Procedural History: US Magnesium appealed to the Trade Court, challenging Commerce’s administrative review of magnesium exports from China with respect to steel retorts. The Trade Court sustained the final determination made by Commerce in 2015. TMI appealed to the Federal Circuit.
Question Presented: Whether the cost of steel retorts used in the Pidgeon process was correctly classified by Commerce as an indirect material in determining the normal value of exported magnesium metal from the People’s Republic of China.
Holding: Yes. In a majority opinion written by Circuit Judge Bryson, and joined by Chief Judge Prost, the Federal Circuit affirmed the Trade Court’s decision and sustained Commerce’s Final Results Redetermination to classify the steel retorts as an indirect material in determining the normal value of exported magnesium.
Reasoning: The court cited to 19 U.S.C. § 1516a(b)(1)(B)(i), which states that reviews of Commerce’s classifications of anti-dumping duties must be upheld unless “unsupported by substantial evidence on the record, or otherwise not in accordance with law.” They then examined whether substantial evidence had been provided to sustain the decision made by Commerce.
US Magnesium proffered several arguments as to why Commerce’s classification of the steel retorts did not meet the burden required to uphold the decision under the substantial evidence standard of review. First, it pointed to documents provided by TMI’s supplier which categorized the retorts as a direct cost. However, Commerce argued that although the supplier categorized the retorts in that manner, “TMI’s supplier grouped other expenses together with retorts, even though those other items are not considered material inputs.” 839 F3d. 1023, 1027. The Federal Circuit determined that, regarding the supplier’s documents, Commerce had shown that its determination was supported by substantial evidence.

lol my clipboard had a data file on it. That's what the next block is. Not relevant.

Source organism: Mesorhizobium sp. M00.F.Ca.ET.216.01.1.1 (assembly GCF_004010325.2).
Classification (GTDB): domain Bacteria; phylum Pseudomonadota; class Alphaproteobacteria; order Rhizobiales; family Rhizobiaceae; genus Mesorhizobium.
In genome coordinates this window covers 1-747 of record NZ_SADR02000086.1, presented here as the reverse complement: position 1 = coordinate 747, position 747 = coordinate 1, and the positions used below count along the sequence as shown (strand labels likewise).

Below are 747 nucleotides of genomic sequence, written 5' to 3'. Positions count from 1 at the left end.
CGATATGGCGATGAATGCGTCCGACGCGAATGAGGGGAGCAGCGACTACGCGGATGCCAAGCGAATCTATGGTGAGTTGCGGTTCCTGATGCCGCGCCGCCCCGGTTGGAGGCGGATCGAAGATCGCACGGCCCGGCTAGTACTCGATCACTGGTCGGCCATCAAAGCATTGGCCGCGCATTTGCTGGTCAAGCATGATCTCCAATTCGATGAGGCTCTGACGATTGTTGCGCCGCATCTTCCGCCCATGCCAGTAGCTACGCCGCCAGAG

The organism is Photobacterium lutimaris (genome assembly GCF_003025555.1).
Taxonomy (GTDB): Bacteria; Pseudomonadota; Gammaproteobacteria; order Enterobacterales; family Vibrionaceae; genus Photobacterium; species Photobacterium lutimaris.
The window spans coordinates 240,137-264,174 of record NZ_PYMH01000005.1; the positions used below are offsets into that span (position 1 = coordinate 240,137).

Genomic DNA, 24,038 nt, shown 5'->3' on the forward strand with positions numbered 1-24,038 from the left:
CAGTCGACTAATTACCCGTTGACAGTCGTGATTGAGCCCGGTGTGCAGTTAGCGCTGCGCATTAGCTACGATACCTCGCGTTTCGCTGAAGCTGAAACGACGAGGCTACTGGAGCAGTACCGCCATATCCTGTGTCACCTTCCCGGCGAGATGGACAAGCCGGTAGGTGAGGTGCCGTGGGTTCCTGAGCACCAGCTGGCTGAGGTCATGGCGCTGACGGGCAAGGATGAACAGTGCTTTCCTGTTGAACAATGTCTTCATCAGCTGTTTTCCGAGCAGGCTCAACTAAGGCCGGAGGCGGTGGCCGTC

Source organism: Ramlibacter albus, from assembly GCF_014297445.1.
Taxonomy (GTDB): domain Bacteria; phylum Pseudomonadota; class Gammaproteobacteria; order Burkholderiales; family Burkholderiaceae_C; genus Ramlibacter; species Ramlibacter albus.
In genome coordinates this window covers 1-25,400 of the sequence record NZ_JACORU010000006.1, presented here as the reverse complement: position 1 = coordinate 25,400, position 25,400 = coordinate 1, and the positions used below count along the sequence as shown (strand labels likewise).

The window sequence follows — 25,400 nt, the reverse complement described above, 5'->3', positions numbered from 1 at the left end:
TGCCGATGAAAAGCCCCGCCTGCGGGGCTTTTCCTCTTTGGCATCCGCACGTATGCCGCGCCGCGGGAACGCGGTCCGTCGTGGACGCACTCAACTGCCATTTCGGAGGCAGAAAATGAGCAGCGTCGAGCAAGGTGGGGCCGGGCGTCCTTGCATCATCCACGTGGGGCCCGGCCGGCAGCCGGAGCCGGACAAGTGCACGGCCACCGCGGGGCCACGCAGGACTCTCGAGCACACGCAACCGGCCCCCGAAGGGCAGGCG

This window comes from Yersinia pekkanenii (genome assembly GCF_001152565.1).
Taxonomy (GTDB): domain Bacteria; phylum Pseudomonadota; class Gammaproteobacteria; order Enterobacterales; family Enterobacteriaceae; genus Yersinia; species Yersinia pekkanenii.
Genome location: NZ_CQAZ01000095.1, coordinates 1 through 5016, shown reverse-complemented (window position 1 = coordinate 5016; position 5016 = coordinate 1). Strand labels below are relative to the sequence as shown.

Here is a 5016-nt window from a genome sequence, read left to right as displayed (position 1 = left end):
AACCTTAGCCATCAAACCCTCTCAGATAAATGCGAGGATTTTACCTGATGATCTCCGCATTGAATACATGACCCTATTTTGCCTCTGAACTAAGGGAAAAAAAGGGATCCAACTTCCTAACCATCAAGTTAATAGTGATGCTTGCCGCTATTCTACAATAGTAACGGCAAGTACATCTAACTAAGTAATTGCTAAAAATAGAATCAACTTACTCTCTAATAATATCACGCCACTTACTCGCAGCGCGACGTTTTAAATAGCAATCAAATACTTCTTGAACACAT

US Magnesium’s second argument was that Commerce had deviated from its own standard test for determining whether a material is direct or indirect for evaluating the normal value. The test looks at: “1) whether the input is physically incorporated into the final product; 2) the input’s contribution to the production process and finished product; 3) the relative cost of the input; and, 4) the way the cost of the input is typically treated in the industry.” Certain Steel Nails from the People’s Republic of China, 78 Fed. Reg. 16651, 78 ITADOC 16651, Issues & Decision Memorandum, at Comment 4 (Dep’t of Commerce Mar. 5, 2013). US Magnesium contended that the retorts met both the second and fourth factor. However, Commerce determined its classifications of the retort were primarily based on the first factor, and since the retorts were not incorporated into the final product, they did not classify them as direct input. The Federal Circuit agreed with Commerce’s argument that no one factor was conclusive, nor were they the only factors to be considered. Rather, the Federal Circuit agreed with Commerce’s interpretation of Certain Steel Nails from the People’s Republic of China, that the correct standard of review considered all four factors as relevant but not determinative and also considered the totality of circumstances surrounding the review. The Federal Circuit again determined that Commerce had provided sufficient evidence to support its determination as reasonable, the applicable standard of review.